Doppler Ultrasonography for Monitoring Tendonitis in Horses

Researchers are brightening up the field of monitoring equine tendonitis healing: Recent study results suggest that the colors displayed by Doppler ultrasonography could help veterinarians better follow the healing processes of certain conditions, like tendonitis.

“The color represents the blood flow,” said Daiki Murata, DVM, PhD candidate, researcher in the Department of Veterinary Clinical Science at Kagoshima University in Kagoshima, Japan. And blood flow can provide insight into the injured tendon's healing status in a way that standard ultrasound—what Murata calls the current “gold standard” in tendonitis diagnostics—cannot.

Daiki and colleagues Kazuhiro Misumi, PhD, and Makoto Fujiki, PhD, evaluated 10 Thoroughbred racehorses with confirmed superficial digital flexor tendon injuries. The different rates of blood flow in the injured tendons caused different kinds of “color activity”—rhythmic blinking of small signals, pulsating expanded dots, or dynamic streams. The researchers assigned Grades 1, 2, or 3 to these different color activities, respectively. The color activity does not indicate the degree of injury; rather, it is representative of the amount of blood flow in a certain area, which can help veterinarians determine the state of healing.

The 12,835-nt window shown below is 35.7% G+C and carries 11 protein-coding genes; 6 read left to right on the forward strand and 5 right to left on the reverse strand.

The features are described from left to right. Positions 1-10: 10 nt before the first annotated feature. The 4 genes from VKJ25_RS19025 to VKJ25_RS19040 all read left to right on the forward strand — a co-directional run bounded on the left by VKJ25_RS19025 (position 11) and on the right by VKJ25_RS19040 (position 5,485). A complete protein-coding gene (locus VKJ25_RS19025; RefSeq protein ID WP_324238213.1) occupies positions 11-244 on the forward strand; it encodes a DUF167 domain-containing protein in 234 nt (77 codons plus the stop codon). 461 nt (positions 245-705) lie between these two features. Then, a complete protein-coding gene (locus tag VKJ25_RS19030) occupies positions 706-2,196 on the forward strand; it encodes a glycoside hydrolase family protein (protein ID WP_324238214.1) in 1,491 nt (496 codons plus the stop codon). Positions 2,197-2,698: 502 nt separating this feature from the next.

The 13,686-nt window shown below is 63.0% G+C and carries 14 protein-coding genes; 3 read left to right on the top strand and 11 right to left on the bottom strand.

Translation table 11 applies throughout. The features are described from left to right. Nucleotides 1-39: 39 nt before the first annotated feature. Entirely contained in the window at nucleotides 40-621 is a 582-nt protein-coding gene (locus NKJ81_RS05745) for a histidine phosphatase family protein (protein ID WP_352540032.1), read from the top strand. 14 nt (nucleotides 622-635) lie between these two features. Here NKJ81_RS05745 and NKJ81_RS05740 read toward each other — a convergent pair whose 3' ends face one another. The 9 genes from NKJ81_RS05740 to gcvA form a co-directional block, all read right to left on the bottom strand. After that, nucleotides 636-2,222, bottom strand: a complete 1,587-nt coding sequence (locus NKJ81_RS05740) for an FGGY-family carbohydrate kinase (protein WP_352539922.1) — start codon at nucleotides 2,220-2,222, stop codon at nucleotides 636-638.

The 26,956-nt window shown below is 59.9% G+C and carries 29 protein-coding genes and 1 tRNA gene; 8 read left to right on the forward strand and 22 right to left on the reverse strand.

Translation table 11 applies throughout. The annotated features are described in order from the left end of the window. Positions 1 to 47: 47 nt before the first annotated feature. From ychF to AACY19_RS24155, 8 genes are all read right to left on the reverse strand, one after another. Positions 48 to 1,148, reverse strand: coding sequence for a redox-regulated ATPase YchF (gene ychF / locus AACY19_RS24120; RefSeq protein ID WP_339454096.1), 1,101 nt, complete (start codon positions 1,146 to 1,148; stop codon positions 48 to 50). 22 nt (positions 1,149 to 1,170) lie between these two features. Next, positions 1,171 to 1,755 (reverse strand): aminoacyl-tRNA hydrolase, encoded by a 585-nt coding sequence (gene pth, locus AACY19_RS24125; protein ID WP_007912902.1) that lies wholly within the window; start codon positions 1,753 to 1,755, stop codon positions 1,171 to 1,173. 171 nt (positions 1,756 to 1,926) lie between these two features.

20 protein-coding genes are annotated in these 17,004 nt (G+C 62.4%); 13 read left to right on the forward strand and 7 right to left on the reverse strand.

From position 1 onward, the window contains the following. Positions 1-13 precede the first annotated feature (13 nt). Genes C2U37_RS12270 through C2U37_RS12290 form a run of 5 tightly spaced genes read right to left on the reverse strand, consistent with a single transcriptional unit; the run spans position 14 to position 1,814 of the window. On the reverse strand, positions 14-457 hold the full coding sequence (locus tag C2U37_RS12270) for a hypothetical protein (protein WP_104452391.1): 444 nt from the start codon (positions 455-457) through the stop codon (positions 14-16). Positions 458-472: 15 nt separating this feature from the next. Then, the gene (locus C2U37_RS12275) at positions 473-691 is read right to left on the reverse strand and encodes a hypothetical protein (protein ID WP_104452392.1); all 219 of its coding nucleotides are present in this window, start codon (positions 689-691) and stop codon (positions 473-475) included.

This graded color activity offers a specific advantage over gray-scale ultrasound, Murata explained. Traditional ultrasounds have “questionable power to discriminate inflammatory and fragile granulation tissue from scar tissue,” he said. But the blood flow, as detected by the color ultrasound, makes this discrimination easy.

What that means for horse owners and riders is a better picture into how the tendon is healing. Practically speaking, it means clinicians can better determine whether horses are ready to start light or moderate exercise again, whether more rest is necessary, or whether other treatment options should be considered, Murata said.

It’s important to note, of course, that the color seen on the ultrasound does not represent any real colors in the horse’s tendon. The equipment creates the colors to represent blood flow activity, and the different colors and movement patterns represent the kind of flow and the intensity.

While the technology is still new, good-quality color ultrasound machines are nonetheless affordable for many equine veterinarians, he added. “Although the machine we used was very expensive (¥7,000,000, or $72,000), you can now buy and use a better and less expensive machine than the one we used,” he said.

The study, "A preliminary study of diagnostic color Doppler ultrasonography in equine superficial digital flexor tendonitis," was published in the Journal of Veterinary Medical Science

Disclaimer: Seek the advice of a qualified veterinarian before proceeding with any diagnosis, treatment, or therapy.

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